Swazi loan 'like giving money to a drunk wife-beater'
Swazi pro-democracy campaigners on Thursday urged South Africa not to give their country financial assistance without imposing conditions aimed at steering the troubled kingdom towards negotiations for a transitional government.
One campaigner likened offering a financial bailout to the beleaguered kingdom to giving money to a drunken wife-beater.
A delegation of union leaders and activists, as well as politicians from two banned political parties, travelled to South Africa to personally lobby against the handout, which is believed to be in the region of R1.2-billion.
After addressing reporters in Johannesburg they were due to meet members of the South African Communist Party and other government officials, and visit a number of Western embassies.
Mario Masuku, the leader of the People’s United Democratic Movement (Pudemo), said: “We need a commitment from our head of state and government, that they are prepared to work towards a democratic process in Swaziland.”
“We want all political parties unbanned and all political prisoners released,” said Masuku. “We want the scrapping of the 2008 Suppression of Terrorism Act; and we want to work towards setting up a transitional government moving in the long term, towards a new constitution and, eventually, free elections.”
“We appreciate this is a long-term goal and it will not happen overnight, but we need a commitment to this process,” she added.
On the question of whether they would retain a constitutional monarchy or do away with the throne altogether, Masuku said that would be for the people of Swaziland to decide.
Swaziland has approached South Africa, cap in hand, after a 60% drop in its revenues from the regional customs union (Sacu) plunged it into a financial crisis that has seen wages go unpaid and public services grind to a halt.
Attempts to access funding from the International Monetary Fund (IMF) and the African Development Bank (AfDB) stalled after Swaziland failed to carry out the fiscal reforms specified in the institutions’ lending conditions.
SA comes clean
Two weeks ago, South Africa’s ministry of international relations and cooperation finally confirmed—after much speculation—that Swaziland had asked it for financial assistance. On Wednesday, minister Maite Nkoana-Mashabane told reporters this was still being considered.
Although she stopped short of revealing any conditions a loan might have, the minister said: “The South African government has urged all relevant parties in the kingdom to begin a political dialogue with a view to speedily and peacefully resolving all the challenges facing the country.”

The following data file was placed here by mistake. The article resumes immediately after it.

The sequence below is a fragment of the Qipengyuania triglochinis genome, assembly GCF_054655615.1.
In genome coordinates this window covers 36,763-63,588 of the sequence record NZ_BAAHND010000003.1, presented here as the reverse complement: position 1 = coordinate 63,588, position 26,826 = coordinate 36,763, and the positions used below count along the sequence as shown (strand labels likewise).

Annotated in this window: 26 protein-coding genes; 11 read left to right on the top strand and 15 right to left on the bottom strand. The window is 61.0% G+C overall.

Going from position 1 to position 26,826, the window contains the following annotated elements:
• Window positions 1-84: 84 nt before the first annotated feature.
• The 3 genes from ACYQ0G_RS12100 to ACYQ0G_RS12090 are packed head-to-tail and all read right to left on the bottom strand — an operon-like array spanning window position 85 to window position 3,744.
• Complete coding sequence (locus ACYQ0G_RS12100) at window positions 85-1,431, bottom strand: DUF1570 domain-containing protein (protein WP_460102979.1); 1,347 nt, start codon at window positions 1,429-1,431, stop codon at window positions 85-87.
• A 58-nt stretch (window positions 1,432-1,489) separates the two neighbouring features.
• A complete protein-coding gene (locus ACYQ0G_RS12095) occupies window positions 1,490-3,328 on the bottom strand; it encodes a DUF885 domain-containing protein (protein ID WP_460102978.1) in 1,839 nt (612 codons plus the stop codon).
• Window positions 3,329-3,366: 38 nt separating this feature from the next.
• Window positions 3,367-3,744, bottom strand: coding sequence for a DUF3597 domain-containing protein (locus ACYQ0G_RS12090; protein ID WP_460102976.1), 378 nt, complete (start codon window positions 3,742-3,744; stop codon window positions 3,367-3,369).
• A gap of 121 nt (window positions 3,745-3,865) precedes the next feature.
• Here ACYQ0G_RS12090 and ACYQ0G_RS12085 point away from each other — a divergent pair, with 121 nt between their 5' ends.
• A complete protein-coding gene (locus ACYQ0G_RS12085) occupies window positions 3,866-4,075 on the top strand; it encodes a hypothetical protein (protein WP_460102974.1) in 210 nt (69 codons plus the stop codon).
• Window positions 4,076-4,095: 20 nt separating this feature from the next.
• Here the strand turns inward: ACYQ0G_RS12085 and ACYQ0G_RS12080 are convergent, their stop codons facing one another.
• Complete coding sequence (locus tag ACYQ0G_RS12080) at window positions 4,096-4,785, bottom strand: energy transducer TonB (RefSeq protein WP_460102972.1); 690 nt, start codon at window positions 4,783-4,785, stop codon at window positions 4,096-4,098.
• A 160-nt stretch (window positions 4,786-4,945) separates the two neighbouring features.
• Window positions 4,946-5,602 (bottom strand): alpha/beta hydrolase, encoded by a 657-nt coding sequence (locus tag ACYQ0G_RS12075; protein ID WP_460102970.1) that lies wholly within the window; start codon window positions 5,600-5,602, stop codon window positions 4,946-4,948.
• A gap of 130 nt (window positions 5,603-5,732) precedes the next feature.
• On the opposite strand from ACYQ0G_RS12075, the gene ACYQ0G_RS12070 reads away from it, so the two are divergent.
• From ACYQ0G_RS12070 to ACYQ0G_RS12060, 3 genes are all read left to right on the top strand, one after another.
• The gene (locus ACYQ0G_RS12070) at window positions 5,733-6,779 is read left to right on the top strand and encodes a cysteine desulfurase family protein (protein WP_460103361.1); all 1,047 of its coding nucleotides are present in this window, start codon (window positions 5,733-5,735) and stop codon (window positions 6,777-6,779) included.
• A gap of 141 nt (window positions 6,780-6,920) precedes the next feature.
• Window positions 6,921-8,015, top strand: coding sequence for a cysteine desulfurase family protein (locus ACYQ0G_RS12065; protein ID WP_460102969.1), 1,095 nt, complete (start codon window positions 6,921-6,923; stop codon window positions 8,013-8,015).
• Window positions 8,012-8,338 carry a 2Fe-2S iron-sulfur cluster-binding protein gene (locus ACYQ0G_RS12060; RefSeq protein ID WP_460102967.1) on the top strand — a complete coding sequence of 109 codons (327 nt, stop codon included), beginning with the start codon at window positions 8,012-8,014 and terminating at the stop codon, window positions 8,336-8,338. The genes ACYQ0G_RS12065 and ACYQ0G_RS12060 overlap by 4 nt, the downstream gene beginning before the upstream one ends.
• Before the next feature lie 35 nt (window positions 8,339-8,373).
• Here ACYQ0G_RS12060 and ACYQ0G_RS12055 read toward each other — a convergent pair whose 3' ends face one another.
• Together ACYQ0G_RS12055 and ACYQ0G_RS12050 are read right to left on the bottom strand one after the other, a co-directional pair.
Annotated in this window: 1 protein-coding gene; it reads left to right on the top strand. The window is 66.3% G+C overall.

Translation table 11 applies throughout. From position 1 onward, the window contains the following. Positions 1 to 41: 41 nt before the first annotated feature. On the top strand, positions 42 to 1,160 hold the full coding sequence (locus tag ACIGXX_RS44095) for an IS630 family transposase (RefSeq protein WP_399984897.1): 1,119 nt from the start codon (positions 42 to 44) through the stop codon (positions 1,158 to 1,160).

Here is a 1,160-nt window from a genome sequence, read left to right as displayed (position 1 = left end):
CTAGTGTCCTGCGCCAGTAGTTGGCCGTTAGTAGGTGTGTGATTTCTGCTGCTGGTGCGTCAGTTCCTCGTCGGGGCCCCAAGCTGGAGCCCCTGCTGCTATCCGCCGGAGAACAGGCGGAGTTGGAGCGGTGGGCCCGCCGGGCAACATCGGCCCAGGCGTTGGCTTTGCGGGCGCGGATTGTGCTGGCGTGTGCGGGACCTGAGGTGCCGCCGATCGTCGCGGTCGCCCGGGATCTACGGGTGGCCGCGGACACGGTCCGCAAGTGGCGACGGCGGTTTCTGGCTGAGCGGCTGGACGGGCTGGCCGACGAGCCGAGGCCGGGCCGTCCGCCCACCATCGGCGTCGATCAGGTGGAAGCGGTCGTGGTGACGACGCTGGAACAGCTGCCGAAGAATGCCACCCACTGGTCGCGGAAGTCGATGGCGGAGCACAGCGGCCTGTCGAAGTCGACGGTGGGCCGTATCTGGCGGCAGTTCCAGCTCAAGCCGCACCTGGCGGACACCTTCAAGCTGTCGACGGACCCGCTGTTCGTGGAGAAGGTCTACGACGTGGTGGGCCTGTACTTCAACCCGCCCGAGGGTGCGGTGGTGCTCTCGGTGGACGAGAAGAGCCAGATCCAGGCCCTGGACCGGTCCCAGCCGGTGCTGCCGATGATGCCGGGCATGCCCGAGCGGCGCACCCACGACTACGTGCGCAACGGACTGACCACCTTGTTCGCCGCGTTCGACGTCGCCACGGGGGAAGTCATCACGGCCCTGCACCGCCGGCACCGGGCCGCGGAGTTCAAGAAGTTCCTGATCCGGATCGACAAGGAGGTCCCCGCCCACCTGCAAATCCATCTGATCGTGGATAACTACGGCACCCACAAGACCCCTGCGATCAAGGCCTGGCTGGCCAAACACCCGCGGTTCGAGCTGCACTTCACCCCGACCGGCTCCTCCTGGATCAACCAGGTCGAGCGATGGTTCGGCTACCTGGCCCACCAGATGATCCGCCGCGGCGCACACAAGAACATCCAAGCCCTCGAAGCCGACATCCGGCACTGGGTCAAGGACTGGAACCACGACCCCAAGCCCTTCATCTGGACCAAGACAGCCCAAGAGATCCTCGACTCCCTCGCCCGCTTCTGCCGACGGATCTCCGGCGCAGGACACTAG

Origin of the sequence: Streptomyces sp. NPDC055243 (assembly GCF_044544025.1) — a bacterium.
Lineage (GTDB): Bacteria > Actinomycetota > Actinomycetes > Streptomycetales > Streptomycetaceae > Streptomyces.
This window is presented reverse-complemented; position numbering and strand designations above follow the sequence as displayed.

She added: “The government will also have to improve its governance and fiscal management system.
A strengthened foreign direct investment portfolio would also help to mitigate the financial crisis.”
Veteran democracy campaigner Musa Hlophe, who heads the Swaziland Coalition for Concerned Civil Organisations (SCCCO), said poor financial management and economic policy were as much to blame for Swaziland’s downfall as its non-democratic system of governance, where the king has absolute power.
“If Swaziland were a company it would have been bankrupt by now, because of how it has been managed,” he said.
Quid pro quo
Offering a financial bailout to Swaziland “is like giving money to a drunken wife-beater”, said Hlophe, and he urged South Africans who had been helped by the Swazi people during the days of apartheid to use this opportunity to bring regime change to his country.
This week’s delegation to South Africa comes after months of unrest in Swaziland, where labour unions and teachers have been calling for the prime minister to resign, and striking over plans to cut the wages of civil servant.
On April 12, the anniversary of a 1973 decree banning political parties in Swaziland, the Swazi police came under fire for heavy-handed tactics and their use of tear gas and water cannons to put down anti-government demonstrations, during which several journalists were arrested.
Hlophe said the SCCCO was calling for peaceful reform and transition but warned that there was a risk that the situation could get worse should the government continued to refuse to engage.
He also added that while Swaziland had diplomatic ties with Taiwan, one of its key sources of foreign direct investment, through textile factories, he had heard that the government was considering approaching China to secure financial backing.
“If South Africa does not give Swaziland this bailout then it may seek solace elsewhere, and that could mean turning to China. It is a wild card but it is possible.”
Swaziland is Africa’s last absolute monarchy, ruled over by King Mswati III, who has 13 wives and maintains luxurious lifestyle.
Meanwhile, two-thirds of his subjects live in poverty, 40% are unemployed and one in four are HIV-positive, the highest rate in the world.